Alibaba, planned Taiwan fund, won’t seek board seats at local firms

TAIPEI: Alibaba Group Holding, which is awaiting regulatory approval for a $45 million fund it is participating in, has promised the Taiwanese government it will not take board seats at local firms the fund invests in, a source with direct knowledge of the matter said.
The fund is being raised by China Development Financial Holding (CDF), one of the island’s biggest financial holding firms, and the Chinese e-commerce giant is planning to take a 29.99 per cent stake.
The deal has yet to be approved by Taiwan’s Investment Commission despite an application three months ago, raising concern that the fund may be rejected amid a chill in political relations with China.
It follows a $300 million Taiwan Entrepreneur Fund that Alibaba founder Jack Ma announced in 2015 but while the start-ups that the fund has invested in so far are based in Taiwan, they are not incorporated in Taiwan.
Beijing cut off an official communications channel with Taiwan in June, after Taiwan’s President Tsai Ing-wen declined to commit to the “One China” principle that Taiwan is part of China.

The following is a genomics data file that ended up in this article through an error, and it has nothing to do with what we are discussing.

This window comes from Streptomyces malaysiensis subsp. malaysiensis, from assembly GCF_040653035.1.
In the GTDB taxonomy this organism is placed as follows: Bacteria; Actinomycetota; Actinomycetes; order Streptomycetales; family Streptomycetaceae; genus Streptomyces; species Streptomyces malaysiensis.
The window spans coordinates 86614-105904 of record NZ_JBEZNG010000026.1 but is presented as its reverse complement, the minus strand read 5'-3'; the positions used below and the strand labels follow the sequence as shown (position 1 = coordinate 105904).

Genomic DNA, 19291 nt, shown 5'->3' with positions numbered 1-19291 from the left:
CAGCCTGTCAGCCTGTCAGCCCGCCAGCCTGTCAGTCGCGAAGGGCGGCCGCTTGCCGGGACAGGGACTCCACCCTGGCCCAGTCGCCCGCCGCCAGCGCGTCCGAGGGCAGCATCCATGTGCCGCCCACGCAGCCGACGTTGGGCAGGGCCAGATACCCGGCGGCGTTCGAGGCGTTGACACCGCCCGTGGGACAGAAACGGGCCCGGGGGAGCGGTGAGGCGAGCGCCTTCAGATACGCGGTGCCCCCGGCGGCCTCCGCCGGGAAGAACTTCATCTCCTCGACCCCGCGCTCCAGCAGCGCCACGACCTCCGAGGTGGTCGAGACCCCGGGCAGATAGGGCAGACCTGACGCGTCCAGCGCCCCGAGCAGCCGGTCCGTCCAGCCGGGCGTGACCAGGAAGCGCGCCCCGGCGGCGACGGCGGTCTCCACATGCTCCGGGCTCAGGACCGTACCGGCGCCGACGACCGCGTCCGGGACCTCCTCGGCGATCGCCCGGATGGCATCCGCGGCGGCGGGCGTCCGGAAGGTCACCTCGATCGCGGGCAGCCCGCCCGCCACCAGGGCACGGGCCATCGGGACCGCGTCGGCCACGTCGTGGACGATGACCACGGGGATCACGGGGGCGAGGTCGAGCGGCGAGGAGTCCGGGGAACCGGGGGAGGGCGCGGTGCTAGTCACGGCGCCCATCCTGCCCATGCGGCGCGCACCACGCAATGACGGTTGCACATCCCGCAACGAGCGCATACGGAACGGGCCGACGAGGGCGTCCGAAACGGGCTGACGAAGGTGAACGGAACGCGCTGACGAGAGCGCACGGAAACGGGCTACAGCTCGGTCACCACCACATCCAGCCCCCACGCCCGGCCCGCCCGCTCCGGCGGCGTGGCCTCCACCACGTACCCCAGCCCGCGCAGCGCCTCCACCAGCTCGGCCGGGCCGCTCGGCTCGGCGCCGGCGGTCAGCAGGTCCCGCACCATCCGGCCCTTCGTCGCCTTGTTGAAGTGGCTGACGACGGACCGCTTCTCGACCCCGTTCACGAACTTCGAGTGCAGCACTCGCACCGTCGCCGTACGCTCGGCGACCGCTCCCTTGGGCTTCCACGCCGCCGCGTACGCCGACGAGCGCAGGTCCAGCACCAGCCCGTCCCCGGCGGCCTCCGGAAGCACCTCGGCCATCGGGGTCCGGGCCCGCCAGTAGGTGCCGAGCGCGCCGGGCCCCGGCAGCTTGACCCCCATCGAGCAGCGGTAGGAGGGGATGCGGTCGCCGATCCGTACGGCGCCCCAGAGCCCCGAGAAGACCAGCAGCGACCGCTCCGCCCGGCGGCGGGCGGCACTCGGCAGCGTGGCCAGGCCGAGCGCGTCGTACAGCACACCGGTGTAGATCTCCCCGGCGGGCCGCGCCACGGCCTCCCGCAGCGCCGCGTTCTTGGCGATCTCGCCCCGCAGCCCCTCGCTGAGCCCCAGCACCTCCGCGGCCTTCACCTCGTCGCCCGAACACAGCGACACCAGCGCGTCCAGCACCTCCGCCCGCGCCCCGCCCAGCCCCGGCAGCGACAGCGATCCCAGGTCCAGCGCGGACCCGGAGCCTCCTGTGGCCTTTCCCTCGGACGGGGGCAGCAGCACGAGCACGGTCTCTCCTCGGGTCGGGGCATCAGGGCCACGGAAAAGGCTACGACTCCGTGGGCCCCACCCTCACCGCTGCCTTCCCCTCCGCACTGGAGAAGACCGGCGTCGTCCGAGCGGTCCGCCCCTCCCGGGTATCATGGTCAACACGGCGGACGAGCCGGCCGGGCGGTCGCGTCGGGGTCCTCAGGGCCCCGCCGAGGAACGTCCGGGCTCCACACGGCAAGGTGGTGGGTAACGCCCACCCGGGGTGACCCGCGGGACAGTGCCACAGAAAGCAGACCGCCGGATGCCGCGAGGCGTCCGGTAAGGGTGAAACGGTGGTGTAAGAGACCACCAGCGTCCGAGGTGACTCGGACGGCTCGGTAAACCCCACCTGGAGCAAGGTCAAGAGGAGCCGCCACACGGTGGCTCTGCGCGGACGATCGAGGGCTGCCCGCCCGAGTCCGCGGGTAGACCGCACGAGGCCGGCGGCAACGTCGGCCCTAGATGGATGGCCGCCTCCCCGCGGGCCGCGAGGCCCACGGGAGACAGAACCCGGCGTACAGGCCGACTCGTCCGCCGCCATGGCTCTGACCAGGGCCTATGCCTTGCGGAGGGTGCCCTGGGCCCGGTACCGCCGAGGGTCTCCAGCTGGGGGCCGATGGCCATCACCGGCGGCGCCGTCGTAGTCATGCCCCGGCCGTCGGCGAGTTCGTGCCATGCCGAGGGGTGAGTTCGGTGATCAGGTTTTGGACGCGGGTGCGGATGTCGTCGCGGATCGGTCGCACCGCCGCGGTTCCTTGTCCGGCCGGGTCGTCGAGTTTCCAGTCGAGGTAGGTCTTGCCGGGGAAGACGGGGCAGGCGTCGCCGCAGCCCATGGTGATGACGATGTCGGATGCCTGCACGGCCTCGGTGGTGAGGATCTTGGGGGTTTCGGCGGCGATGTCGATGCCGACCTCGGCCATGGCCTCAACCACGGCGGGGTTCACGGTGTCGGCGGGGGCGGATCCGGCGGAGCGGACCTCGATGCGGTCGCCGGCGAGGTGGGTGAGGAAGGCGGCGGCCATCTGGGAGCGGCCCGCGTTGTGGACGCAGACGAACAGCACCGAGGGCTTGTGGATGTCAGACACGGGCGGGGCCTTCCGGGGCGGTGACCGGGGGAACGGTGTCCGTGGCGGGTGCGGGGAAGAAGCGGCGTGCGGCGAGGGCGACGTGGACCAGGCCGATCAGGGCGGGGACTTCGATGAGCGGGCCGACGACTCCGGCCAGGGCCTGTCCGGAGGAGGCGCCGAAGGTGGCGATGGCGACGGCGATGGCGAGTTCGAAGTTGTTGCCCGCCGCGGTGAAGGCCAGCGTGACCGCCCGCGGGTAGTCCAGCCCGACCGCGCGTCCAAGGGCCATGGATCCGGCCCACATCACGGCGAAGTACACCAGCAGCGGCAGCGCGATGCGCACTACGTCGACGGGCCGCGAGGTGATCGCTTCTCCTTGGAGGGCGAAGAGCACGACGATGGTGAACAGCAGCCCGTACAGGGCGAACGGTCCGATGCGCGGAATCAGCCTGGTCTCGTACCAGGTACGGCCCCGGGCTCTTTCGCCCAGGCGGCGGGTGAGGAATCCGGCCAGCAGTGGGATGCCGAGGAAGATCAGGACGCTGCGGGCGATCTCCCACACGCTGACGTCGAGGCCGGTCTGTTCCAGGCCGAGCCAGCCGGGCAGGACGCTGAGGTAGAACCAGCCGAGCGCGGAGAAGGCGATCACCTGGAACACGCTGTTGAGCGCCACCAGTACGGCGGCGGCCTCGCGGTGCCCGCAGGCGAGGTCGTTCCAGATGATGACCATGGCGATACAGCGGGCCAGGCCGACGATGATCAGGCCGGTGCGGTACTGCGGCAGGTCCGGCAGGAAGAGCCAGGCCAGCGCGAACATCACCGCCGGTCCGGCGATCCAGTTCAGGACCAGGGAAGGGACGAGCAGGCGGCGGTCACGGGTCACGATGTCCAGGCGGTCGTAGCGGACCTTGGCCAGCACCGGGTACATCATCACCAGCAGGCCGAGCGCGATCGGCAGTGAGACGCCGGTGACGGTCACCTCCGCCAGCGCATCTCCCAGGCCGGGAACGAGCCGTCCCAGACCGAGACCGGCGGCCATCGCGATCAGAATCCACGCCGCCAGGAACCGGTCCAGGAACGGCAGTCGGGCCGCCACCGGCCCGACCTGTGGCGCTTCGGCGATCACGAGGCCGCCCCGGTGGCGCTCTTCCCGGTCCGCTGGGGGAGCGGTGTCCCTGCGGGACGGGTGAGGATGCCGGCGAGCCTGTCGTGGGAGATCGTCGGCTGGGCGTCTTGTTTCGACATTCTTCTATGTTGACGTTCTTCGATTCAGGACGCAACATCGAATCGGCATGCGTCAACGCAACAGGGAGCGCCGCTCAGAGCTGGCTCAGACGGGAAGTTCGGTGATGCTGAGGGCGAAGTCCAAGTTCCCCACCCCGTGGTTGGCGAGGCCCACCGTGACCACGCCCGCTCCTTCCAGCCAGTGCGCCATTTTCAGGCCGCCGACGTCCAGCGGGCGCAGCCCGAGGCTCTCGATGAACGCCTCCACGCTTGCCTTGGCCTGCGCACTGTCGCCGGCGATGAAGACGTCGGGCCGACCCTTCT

In a sign of heightened tensions, Taiwan scrambled jets and navy ships on Wednesday as a group of Chinese warships led by China’s sole aircraft carrier sailed north through the Taiwan Strait.
Other business deals have been affected. In November, Taiwan’s ChipMOS Technologies said it scrapped a planned $373 million stake sale to China’s Tsinghua Unigroup due to uncertainty about Taiwanese regulatory clearance, the second deal in eight months involving Unigroup and a firm in the island to fall through.
The source, who declined to be identified due to the sensitivity of the subject, said Alibaba’s investment plans offered benefits to Taiwan startups. “Alibaba can offer Taiwan entrepreneurs assistance to enter markets not only in China but in Southeast Asia as well,” said the source.
The commission said that it was appropriate to take a more cautious approach to investments from China. “We welcome foreign investments, and Chinese investments in principle as well,” said Emile Chang, the commission’s executive secretary. — Reuters

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